When I checked the presbytery packet a week before the meeting, I read through this part of the agenda and thought how wonderful it was to have this critical and divisive vote be part of a worship service. And especially ending with communion to signify that we are still united under Christ made such sense to me. But as the vote was read and the music began to play to signal our moment to come forward, I couldn’t do it. My legs wouldn’t move and my feet felt like dead weight. I only stood up and began to move because I was holding my 4 yr old son who was such a trooper to sit with me all that time during this long meeting. It was my son who asked me what was happening in this part of the meeting and what people were discussing. It was because of him that I began to move slowly toward the front of the church to take communion with all those in the room, for I wanted to live out what I have always told him that even in the face of vast differences, we should still love and respect the other. I wanted to show him now and then to tell him someday that even at times when Christians so vehemently disagree with each other, we can and should be able to worship together. But I have to say that it was difficult. It was difficult to approach the table, the table where Jesus ate with and welcomed all, when we as the church, just minutes ago, voted to exclude some of our brothers and sisters from that exact table. And it was difficult still to stand in a circle and hold hands with those who stood at my right and left, those I didn’t know and who may have voted for the perpetuation of exclusion of certain members in our churches.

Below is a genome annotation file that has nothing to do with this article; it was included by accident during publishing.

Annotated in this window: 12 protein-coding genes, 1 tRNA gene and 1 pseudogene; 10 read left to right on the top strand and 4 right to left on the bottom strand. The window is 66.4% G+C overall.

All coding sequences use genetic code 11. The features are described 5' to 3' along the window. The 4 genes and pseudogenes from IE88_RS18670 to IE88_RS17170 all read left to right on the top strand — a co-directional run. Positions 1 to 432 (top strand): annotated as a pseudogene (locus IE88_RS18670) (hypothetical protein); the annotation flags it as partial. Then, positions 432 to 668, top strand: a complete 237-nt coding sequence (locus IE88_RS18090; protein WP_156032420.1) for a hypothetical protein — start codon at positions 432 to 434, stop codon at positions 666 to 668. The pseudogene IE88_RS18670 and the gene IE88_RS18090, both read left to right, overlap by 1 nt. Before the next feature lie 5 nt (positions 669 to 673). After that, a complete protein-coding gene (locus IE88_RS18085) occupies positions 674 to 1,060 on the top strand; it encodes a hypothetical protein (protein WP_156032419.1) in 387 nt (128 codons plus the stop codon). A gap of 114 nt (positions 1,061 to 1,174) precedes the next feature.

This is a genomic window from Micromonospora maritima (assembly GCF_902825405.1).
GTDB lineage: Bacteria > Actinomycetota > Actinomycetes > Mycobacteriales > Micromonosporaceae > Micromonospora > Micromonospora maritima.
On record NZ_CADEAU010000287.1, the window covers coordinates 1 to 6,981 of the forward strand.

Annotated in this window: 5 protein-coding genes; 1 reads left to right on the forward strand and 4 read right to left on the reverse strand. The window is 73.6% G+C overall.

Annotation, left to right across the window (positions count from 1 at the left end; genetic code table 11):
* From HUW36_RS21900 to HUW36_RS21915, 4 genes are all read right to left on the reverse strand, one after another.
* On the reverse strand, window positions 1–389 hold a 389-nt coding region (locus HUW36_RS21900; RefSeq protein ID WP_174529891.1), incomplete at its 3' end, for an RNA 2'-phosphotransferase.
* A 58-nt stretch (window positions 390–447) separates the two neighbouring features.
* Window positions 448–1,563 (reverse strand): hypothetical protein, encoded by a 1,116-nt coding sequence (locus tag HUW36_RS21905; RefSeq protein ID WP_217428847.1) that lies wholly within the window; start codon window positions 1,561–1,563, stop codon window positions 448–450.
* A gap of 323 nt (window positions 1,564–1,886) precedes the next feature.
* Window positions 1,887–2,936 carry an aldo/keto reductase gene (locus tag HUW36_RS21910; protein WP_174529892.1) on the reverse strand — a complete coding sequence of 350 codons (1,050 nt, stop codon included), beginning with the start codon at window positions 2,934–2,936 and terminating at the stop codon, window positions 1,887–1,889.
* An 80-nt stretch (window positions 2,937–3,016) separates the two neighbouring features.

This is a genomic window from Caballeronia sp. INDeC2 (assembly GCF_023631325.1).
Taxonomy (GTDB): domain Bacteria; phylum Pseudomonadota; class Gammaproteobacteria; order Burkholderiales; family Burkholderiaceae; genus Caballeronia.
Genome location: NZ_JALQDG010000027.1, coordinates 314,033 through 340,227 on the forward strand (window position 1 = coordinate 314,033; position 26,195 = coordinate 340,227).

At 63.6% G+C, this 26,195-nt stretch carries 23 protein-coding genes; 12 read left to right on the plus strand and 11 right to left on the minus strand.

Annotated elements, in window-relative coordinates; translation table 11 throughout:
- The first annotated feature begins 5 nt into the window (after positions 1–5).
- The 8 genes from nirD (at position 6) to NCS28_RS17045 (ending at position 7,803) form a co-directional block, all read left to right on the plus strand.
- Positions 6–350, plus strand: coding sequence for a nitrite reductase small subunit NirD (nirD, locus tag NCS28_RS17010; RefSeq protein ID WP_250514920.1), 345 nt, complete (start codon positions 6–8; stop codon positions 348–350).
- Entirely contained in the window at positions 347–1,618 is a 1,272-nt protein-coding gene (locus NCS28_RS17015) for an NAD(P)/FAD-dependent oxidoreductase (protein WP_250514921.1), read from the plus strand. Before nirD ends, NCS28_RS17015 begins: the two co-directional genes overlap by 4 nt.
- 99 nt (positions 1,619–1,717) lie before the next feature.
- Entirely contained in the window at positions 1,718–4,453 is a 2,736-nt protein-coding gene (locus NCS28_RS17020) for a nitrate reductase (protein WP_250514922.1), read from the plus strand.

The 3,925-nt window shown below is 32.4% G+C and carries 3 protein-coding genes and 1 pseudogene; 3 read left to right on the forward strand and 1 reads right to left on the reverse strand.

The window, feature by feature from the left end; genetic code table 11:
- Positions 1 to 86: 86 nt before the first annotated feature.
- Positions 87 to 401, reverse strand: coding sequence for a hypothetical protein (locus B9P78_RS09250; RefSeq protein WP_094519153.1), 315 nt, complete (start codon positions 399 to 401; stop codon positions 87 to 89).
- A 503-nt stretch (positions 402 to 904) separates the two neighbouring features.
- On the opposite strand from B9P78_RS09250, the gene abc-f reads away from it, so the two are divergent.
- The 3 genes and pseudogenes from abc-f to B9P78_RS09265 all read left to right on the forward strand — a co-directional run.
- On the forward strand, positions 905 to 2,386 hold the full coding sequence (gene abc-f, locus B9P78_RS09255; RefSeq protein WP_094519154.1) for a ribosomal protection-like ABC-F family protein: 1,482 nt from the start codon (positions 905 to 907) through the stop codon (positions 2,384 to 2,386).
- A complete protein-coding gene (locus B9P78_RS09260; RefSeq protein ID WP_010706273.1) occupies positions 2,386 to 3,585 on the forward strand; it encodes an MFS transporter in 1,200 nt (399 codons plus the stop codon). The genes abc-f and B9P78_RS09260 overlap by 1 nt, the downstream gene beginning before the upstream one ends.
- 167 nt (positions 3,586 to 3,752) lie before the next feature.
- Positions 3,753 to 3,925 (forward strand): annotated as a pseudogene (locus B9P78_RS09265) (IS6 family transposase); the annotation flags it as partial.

The last line of the song “Let us Break Bread Together” is “Lord have mercy on me”. That is the last line of every verse in the song. “Lord have mercy on me.” As I stood in the circle and meditated on those words, my immediate thought was for God to have mercy on us for what we have just done. But as I closed my eyes and began to meditate a little more deeply, I realized that I was the one who needed mercy. After this song was finished, a single voice began to sing “Amazing Grace” and others soon followed. I became visibly angry. It took all my power not to let go of the hands I was holding and walk away from the circle. The words to this song would not come out of my mouth. Where was the “Grace” that we are singing about in the decision that was just made? But again upon deeper mediation, then and as I think about it now, it was me who needed the grace, for all those who stood in the circle in that room did not take their decisions lightly. They all voted, like me, after deep searching and with prayerful hearts, minds and souls. Who am I to disrespect and question their integrity? Who am I to hate them for the decision that came from their hearts and voted with their conscience? Who am I to thwart the love and unity in Christ even in the midst of such divisiveness? In the very moment that I thought I should be asking God’s forgiveness for our decision, which I still did, I was asking forgiveness for myself. I felt saddened that the hands of those I was holding was defined by this one vote rather than the many other things that may unite us. And I was dismayed that when push comes to shove, instead of acceptance and love, it became almost impossible to even worship with those who had different views from mine.
Amazing Grace How Sweet the Sound
That Saved a Wretch like me
I once was lost but now am found
Was blind but now I see.
I am not sure I can completely say that I “see” the way God does for I know that I am still partially “blind”, but I can certainly say that indeed God finds me and saves me over and over again. Amazing grace.